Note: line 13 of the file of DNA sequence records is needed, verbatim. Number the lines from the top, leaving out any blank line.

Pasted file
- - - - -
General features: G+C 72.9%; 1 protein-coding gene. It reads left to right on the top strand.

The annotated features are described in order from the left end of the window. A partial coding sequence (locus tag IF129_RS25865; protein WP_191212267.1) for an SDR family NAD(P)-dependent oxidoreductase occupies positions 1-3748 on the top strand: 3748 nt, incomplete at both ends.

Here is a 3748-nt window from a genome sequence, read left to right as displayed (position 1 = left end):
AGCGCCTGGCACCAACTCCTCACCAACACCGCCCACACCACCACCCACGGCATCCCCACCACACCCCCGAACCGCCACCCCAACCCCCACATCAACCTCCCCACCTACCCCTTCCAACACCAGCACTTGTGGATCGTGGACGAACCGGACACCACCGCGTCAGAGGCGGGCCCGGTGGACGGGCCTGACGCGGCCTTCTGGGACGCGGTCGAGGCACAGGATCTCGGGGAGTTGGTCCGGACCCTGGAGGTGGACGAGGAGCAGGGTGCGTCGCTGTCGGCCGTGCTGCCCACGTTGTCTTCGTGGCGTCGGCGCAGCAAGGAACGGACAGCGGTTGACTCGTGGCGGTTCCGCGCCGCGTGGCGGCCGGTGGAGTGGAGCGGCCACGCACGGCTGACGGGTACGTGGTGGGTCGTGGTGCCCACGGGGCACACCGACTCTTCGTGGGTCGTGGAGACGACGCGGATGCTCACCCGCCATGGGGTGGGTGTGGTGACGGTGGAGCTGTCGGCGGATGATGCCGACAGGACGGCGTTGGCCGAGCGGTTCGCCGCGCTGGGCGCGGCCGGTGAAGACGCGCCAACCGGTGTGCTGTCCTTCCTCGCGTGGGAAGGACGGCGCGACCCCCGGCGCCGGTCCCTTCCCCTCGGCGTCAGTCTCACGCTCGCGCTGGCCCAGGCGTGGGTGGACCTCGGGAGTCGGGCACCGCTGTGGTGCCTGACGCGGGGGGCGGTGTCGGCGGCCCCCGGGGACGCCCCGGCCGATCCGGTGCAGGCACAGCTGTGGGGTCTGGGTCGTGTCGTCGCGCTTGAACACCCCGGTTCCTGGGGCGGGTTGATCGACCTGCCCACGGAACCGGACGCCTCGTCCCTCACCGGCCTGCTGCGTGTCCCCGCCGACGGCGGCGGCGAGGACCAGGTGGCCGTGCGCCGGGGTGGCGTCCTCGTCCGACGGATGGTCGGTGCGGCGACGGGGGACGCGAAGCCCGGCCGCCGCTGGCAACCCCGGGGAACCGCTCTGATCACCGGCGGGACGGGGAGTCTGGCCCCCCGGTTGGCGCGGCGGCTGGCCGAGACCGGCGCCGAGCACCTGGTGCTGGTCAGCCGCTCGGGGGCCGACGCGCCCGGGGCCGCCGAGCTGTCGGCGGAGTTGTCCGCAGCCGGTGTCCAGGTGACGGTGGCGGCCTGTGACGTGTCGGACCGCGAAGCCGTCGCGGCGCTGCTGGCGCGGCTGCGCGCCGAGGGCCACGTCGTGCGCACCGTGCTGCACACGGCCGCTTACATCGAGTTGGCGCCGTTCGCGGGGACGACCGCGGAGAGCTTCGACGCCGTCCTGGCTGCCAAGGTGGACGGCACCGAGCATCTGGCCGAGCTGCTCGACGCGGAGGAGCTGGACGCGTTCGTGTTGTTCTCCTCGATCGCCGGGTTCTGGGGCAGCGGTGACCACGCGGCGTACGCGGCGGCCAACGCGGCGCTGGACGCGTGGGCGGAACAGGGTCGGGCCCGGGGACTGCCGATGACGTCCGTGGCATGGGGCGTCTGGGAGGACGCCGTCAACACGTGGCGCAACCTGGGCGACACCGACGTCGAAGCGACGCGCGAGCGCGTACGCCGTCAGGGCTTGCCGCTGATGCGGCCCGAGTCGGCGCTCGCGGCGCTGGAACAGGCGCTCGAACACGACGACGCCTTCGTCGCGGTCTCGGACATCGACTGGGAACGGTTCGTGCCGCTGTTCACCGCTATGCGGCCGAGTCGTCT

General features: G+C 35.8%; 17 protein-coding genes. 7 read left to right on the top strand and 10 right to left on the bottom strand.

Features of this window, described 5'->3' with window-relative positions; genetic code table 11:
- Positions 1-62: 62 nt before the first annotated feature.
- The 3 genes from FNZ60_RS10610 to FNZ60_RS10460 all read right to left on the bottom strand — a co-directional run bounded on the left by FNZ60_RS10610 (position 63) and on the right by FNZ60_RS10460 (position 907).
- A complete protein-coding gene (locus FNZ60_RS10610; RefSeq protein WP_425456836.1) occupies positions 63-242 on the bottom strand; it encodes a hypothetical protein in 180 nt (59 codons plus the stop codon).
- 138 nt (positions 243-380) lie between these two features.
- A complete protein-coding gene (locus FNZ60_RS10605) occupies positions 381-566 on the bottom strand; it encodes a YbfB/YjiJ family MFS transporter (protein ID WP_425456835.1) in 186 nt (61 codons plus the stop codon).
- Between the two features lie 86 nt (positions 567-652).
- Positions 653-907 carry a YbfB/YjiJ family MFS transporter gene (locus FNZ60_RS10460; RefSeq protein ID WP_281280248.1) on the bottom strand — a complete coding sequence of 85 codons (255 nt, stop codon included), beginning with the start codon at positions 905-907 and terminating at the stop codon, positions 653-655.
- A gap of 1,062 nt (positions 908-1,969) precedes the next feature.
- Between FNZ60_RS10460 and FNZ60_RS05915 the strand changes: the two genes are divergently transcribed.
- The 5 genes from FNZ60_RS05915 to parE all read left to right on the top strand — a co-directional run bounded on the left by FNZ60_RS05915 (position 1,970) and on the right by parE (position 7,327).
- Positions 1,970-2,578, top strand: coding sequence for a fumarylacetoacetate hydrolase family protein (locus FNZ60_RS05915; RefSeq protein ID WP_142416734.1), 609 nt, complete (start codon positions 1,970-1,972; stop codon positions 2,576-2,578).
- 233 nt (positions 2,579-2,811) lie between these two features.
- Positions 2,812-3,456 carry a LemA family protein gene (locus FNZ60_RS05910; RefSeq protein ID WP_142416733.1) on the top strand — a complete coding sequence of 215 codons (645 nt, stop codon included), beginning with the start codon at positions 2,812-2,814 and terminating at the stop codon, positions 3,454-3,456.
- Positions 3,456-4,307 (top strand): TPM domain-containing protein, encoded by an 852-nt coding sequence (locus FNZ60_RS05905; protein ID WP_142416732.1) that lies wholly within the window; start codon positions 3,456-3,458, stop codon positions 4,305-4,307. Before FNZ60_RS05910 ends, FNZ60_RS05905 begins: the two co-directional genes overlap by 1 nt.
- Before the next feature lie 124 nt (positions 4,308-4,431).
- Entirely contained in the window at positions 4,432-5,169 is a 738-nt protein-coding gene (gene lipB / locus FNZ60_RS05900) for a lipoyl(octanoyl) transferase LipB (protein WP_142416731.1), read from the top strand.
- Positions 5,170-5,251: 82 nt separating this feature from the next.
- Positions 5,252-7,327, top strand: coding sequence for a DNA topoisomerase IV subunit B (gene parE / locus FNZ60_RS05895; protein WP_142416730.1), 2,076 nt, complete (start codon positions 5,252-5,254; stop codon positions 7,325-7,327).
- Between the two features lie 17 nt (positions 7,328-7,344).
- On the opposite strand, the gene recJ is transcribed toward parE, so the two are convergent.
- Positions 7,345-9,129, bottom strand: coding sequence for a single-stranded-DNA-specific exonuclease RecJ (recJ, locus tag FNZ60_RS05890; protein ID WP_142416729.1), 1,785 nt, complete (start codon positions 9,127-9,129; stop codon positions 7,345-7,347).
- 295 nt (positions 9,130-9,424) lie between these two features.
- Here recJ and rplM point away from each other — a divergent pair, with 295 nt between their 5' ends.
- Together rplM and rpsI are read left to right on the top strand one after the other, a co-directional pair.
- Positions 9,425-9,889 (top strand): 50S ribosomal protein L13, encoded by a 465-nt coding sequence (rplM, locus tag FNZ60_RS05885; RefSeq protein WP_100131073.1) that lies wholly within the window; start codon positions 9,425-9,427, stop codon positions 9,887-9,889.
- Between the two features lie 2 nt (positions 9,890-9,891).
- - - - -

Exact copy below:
- Positions 653-907 carry a YbfB/YjiJ family MFS transporter gene (locus FNZ60_RS10460; RefSeq protein ID WP_281280248.1) on the bottom strand — a complete coding sequence of 85 codons (255 nt, stop codon included), beginning with the start codon at positions 905-907 and terminating at the stop codon, positions 653-655.